If you follow me on social mediaInstagram and Facebook, especially–you might think that my life is one long string of happy moments.

Happy times.

Happy times.

For the most part, you wouldn’t be wrong. I wouldn’t mind a bigger apartment, a more adequate cushion between financial stability and financial ruin, and fewer incidents of my youngest pooping or spitting up right.after.his.bath, but all things considered, these are trivial wants. I’ve got pretty much everything that counts in life: good health; interesting and meaningful work; stellar, supportive friends; a partner who really does love me unconditionally (even when he probably shouldn’t– but we’ll get to that shortly); and children who are as smart, funny, kind, and good as they are cute. In short, what you see of my life online is pretty much an uncut version of my “real life.”

What you see of my life online is pretty much what my "real" life is like. Most of the time.

What you see of my life online is pretty much what my “real” life is like. Most of the time.

Most of the time, anyway.

Recently, we took a family road trip to the Finger Lakes region of New York State. It was, as most of our travels are, a jaunt I proposed and planned. I’d been to the Seneca and Keuka Lakes area while working on the New York State guidebook last summer, but that particular visit was a solo trip, and I’d been eager to return with family in tow because the Finger Lakes are just such an incredible destination for parents traveling with their kids. Francisco was enthusiastic about the idea, so we started finalizing all the details for a long weekend. We’d rent the farmhouse I stayed in last year, go for a walk in Watkins Glen State Park, take Mariel to a kids’ glassmaking class at the Corning Museum of Glass, and maybe see whether Francisco could get in on a glider ride at Harris Hill Soaring Center. I wouldn’t be doing any wine tasting, but he could, and we’d let the kids burn off their energy crawling and running around the grounds of picturesque vineyards overlooking Seneca Lake. Sitting at my desk in New York City, booking the rental car and rolling our pennies for the farmhouse rental, I could just picture it: the perfect road trip, the perfect family weekend getaway.

But this is my problem, you see: expectations. My active imagination can conjure up the most beautiful scene of natural and familial bliss, the very picture of perfection. But nothing in life is perfect, even my just-short-of-perfect family, and it seems that no matter how many opportunities life hands me to learn the lesson that I really (no, really) should just let go of expectations and roll with it, I never quite get it.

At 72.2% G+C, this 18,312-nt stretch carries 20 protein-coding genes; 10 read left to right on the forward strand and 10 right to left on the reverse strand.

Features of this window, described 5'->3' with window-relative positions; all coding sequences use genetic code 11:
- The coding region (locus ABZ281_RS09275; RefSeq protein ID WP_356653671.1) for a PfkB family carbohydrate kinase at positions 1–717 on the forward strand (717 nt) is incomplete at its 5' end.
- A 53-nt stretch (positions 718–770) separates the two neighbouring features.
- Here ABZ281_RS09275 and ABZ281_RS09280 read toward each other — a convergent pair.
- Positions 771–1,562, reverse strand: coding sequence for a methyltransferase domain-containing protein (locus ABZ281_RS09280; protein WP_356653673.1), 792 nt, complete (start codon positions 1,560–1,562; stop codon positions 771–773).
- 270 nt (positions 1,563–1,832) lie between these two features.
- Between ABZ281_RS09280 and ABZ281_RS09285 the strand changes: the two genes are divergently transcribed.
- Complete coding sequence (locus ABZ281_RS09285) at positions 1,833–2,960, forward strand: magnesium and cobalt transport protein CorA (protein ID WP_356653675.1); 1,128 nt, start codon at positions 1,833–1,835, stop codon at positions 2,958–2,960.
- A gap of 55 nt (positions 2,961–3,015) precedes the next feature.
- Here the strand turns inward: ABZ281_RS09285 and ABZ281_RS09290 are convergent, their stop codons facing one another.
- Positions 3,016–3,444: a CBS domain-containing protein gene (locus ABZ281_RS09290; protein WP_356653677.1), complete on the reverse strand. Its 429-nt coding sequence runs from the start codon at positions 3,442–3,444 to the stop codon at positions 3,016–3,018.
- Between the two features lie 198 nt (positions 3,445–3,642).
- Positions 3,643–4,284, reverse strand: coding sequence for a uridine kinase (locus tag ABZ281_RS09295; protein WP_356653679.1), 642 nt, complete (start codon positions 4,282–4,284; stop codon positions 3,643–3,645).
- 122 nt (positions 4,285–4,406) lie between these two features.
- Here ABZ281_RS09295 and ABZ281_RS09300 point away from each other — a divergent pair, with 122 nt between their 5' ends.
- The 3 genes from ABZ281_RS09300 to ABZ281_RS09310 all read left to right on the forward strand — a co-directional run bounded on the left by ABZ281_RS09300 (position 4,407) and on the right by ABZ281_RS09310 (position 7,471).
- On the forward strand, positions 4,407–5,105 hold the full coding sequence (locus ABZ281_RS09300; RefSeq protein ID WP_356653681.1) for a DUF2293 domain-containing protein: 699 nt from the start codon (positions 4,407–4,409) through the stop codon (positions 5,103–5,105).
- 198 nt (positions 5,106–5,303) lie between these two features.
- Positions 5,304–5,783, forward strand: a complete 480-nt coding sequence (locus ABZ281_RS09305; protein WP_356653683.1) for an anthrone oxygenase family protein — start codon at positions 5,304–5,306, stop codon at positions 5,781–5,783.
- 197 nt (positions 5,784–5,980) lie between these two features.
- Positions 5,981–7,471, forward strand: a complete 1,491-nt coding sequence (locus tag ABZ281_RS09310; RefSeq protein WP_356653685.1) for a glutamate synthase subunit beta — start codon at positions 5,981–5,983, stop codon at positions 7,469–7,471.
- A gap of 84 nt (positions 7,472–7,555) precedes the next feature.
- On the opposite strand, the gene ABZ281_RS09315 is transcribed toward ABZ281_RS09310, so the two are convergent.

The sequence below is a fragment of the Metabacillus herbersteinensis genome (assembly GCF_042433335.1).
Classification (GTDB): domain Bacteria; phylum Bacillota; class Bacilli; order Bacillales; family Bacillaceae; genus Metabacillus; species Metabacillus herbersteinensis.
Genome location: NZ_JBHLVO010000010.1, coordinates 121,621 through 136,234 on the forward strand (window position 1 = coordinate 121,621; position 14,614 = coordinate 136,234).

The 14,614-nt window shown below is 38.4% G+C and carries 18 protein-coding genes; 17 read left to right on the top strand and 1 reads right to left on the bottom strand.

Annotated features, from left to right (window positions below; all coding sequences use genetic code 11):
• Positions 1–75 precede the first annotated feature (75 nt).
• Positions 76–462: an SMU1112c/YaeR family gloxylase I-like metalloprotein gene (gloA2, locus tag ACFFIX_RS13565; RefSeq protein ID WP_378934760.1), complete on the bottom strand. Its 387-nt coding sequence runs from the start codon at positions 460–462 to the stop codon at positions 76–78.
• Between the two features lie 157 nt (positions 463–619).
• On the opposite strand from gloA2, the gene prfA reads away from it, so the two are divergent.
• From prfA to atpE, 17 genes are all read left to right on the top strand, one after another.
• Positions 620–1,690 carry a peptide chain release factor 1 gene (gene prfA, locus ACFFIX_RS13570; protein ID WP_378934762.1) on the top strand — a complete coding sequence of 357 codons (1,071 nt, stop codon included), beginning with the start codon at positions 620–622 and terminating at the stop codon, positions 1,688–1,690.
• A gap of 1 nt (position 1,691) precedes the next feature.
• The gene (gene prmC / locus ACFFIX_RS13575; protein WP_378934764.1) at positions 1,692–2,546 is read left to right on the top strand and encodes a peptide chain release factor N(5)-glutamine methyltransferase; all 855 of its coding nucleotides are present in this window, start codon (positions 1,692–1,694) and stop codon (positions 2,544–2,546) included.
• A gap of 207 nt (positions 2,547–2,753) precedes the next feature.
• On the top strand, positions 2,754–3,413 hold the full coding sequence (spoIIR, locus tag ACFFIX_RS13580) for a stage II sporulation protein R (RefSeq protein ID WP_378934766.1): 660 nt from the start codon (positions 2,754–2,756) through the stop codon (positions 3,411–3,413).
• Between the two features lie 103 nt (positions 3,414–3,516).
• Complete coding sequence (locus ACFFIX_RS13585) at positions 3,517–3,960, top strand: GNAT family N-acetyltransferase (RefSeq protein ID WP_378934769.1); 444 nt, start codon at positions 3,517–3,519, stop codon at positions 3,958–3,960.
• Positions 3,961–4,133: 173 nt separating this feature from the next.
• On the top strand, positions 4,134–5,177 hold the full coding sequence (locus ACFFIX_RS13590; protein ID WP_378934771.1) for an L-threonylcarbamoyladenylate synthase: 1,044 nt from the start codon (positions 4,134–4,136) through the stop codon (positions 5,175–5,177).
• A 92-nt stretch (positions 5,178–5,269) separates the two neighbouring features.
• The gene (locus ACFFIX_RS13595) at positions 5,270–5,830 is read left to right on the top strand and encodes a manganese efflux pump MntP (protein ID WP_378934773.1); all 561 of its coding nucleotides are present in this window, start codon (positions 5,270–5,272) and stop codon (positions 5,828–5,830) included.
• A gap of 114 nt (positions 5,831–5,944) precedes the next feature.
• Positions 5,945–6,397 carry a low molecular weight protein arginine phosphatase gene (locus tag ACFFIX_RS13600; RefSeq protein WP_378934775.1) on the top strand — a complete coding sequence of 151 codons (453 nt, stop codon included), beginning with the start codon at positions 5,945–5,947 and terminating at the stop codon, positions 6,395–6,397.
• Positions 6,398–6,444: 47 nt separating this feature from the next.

In some ways, I can be a very slow learner.

By the time we got to the farmhouse on Saturday night, we were all tired. The drive from the city to Dundee, New York is about five hours, and on the last of several potty, leg-stretch, and gas fill-up breaks we’d pulled into a town that had a disturbing number of Confederate flags and people who looked none too welcoming. Mariel had been chattering non-stop for nearly six hours and we were all hungry for dinner, already burned out on road trip snacks.

At home, I’d pictured our arrival at the farmhouse. Everyone would be thrilled: Francisco would love the spacious kitchen and Mariel would maybe try sleeping in her own bed. Everyone would love the view, especially as we sat on the front porch in the morning, having our breakfast. Because we’re an emotive bunch, their respective pleasures would be expressed verbally, and we’d fully inhabit the house for the two short days we’d have it.

Only it wasn’t exactly like that. We dropped our bags, everyone gave a cursory look around– no verbal feedback!–and after grumbling about being hungry, we decided we’d skip cooking (which we’d fully planned to do– it was one of the reasons we’d chosen the farmhouse to begin with) and go have an overpriced, mediocre meal at a restaurant where I’d had a much better dinner the summer before. The only one of us who seemed thoroughly content was Orion, who claimed the kitchen floor as his own and made music out of egg whisks and wooden spoons. “Oh well,” I thought to myself. Surely after a good night’s rest everyone would come around and see the charms of the Finger Lakes.

One happy customer.

One happy customer.

Except no one slept very well, so we started day 2 on a low note. Despite beautiful weather and occasional picturesque moments, we were mostly warding off frustration and fatigue. We’re not a fighting family, though, so we all just wallowed in our own sad state. I really wanted everyone to pull it together, though. We’d spent time and money on this trip, dammit, and it was supposed to be fun, and no one was really playing along.

By late afternoon, when Francisco finally cracked a bit and said he’d just as soon blow off the half round of mini-golf Mariel had left and go take a nap rather than let her finish the second part of the course (the one that, in my opinion, looked the most fun), I’d kind of had it. While waiting for overly large servings of what were supposed to be small portions of ice cream, Mariel was playing around on the uneven wooden floor and fell down, skinning her knee and howling as if an entire pack of banshees had inhabited her body. Taking a cue from her, I took the ice cream and put it on the table with a melodramatically annoyed flourish, and disgruntled sighs emitted all around. Once again, only Orion was non-plussed.

This was not the way things were supposed to be, I thought to myself, my inner five-year old having her hissy fit. I left my family at the table to eat their ice cream while I went to get the car because that was it. We were done with the day and going back to the farmhouse and as far I was concerned, everyone could eat a bowl of cereal and just go to bed. I’d think twice before planning another family trip, oh yes, I would. If they couldn’t get with the program, then we’d just stay home from now on.

I don’t think you’ll be surprised to learn that I didn’t really sit back and take stock until we were back in our tiny apartment in New York City. Once you’ve decided to see things a certain way, you tend to not want to see them any other way, even when doing so would actually be of tremendous benefit to you (not to mention to the people around you).